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Southern Fried Okra Recipe

Fresh Okra

Okra is one of those foods people typically think of as odd and southern.  It really isn’t southern at all, it is African.  It was brought here by African slaves and called gumbo.  Today we think of gumbo as a Creole or Cajun stew (though Creole gumbo and Cajun gumbo are slightly different), but it is the okra in the gumbo that thickens it.  Many people are turned off by the gooey liquid secreted by okra as it cooks, but when it mixes in with the other liquids in a soup or stew, it is unrecognizable and adds a thickness to the dish.  Now, growing up in the south, I have seen people eat it plain and boiled, but I have never liked it that way because it is kind of slimy.  The great news is that if you cook it certain ways, okra is not slimy at all!  It is great fried, grilled, or pickled.

I have grilled okra on many occasions by skewering it, brushing it lightly with oil, sprinkling it with a little salt and grilling until tender, but my favorite way to eat okra is fried.  It is crunchy and salty and makes a wonderful side dish or even a snack.  I could eat a ton of it just like popcorn.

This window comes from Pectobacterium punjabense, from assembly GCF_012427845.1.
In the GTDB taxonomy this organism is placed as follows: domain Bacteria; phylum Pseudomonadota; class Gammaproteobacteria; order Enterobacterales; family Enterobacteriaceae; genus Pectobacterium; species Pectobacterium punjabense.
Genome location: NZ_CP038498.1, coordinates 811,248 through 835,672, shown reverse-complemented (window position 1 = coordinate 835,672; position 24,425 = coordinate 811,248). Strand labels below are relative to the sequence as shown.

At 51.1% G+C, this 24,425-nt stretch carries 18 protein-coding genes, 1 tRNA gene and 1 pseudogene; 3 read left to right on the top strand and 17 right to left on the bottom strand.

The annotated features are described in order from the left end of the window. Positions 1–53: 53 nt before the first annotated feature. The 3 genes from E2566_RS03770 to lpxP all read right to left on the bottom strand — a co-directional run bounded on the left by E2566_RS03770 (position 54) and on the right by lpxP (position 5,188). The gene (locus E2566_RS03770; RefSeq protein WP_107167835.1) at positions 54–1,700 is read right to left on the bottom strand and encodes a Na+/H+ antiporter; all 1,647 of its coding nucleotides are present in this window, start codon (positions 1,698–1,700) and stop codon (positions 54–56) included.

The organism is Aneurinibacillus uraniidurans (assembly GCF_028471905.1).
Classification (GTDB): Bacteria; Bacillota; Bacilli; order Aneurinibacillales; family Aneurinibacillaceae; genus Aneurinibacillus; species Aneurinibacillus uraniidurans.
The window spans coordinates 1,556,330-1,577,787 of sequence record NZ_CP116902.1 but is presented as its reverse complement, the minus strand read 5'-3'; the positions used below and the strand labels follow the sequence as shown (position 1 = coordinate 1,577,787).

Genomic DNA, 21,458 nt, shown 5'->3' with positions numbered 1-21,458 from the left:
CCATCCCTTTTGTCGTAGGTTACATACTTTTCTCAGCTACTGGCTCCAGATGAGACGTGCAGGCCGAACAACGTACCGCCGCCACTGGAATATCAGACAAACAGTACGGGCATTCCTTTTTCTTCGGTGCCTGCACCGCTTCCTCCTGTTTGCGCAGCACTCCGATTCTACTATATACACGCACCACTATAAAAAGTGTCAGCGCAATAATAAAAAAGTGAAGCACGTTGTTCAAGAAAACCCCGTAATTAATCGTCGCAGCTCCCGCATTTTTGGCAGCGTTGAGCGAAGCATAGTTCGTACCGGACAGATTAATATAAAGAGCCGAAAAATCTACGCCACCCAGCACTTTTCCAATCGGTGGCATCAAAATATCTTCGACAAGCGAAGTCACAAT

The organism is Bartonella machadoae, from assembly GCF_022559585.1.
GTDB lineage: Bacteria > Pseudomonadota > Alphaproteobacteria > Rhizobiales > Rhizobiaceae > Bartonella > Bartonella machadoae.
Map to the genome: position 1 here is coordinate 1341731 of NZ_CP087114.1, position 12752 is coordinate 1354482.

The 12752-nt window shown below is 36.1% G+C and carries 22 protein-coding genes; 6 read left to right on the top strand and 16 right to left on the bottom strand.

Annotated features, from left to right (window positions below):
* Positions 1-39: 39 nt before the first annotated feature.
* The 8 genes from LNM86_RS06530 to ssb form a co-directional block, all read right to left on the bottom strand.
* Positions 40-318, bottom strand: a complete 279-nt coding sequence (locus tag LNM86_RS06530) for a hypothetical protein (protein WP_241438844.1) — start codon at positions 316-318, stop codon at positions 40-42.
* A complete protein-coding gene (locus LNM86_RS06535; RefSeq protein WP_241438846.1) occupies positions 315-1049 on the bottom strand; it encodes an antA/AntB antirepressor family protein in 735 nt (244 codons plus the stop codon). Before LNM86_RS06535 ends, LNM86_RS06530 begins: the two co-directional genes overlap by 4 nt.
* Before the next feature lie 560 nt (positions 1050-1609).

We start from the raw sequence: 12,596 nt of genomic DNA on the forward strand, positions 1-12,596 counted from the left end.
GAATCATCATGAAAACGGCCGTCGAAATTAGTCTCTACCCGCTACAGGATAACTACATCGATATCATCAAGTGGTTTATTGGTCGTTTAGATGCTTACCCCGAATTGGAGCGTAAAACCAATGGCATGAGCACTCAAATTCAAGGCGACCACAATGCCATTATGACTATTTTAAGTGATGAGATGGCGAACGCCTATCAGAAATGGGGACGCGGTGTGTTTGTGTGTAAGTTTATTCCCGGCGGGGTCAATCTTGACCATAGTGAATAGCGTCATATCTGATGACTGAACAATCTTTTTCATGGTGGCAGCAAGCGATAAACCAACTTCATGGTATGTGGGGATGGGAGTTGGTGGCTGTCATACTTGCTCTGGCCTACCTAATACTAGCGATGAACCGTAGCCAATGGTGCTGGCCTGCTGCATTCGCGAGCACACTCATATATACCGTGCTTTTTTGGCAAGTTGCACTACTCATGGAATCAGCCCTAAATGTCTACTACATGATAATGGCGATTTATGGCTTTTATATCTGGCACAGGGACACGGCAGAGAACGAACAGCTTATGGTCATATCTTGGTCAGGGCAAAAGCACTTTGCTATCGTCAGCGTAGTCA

Fried Okra

Southern Fried Okra Recipe

Here are the ingredients you need – just not exact measurements:
okra, sliced (at least 1/2 cup serving)
buttermilk (about 1/4 cup per cup of okra)
cornmeal (about 1/4 cup per cup of okra)
all-purpose flour (about 1/4 cup per cup of okra)
salt and pepper to taste (about 1/4 tsp of each per cup of okra)
a dash or two of cayenne pepper if you like a little heat
oil for frying (I use canola oil.)

Pour the buttermilk over the okra in a bowl.  Stir to mix well.  You just want to coat the okra, you don’t want it floating in buttermilk.  If you put too much, you can always drain it a little.  After you stir the mixture, it should look very sticky and slimy.  Combine the remaining ingredients in a paper bag.  If you don’t have a paper bag, you can use plastic.  Put the okra in the bag and shake it.  If you have a lot of okra, you may need to do this in batches.  I would not do more than two cups at a time.  And, you will need a new cornmeal mixture each time, so divide that out accordingly.  Heat about one inch of oil in a large heavy frying pan or dutch oven over medium high heat.  When oil is hot, fry okra in the pan in batches until golden brown.  You don’t want to overcrowd it.  There should be a little space between each piece.  The number of batches you will need to fry depends on the size of your pan and the amount of okra you have.

Source:  Vegetarians in Paradise

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From Calculus to Cupcakes

I am a Calculus teacher who just happens to love to cook and blog about it.

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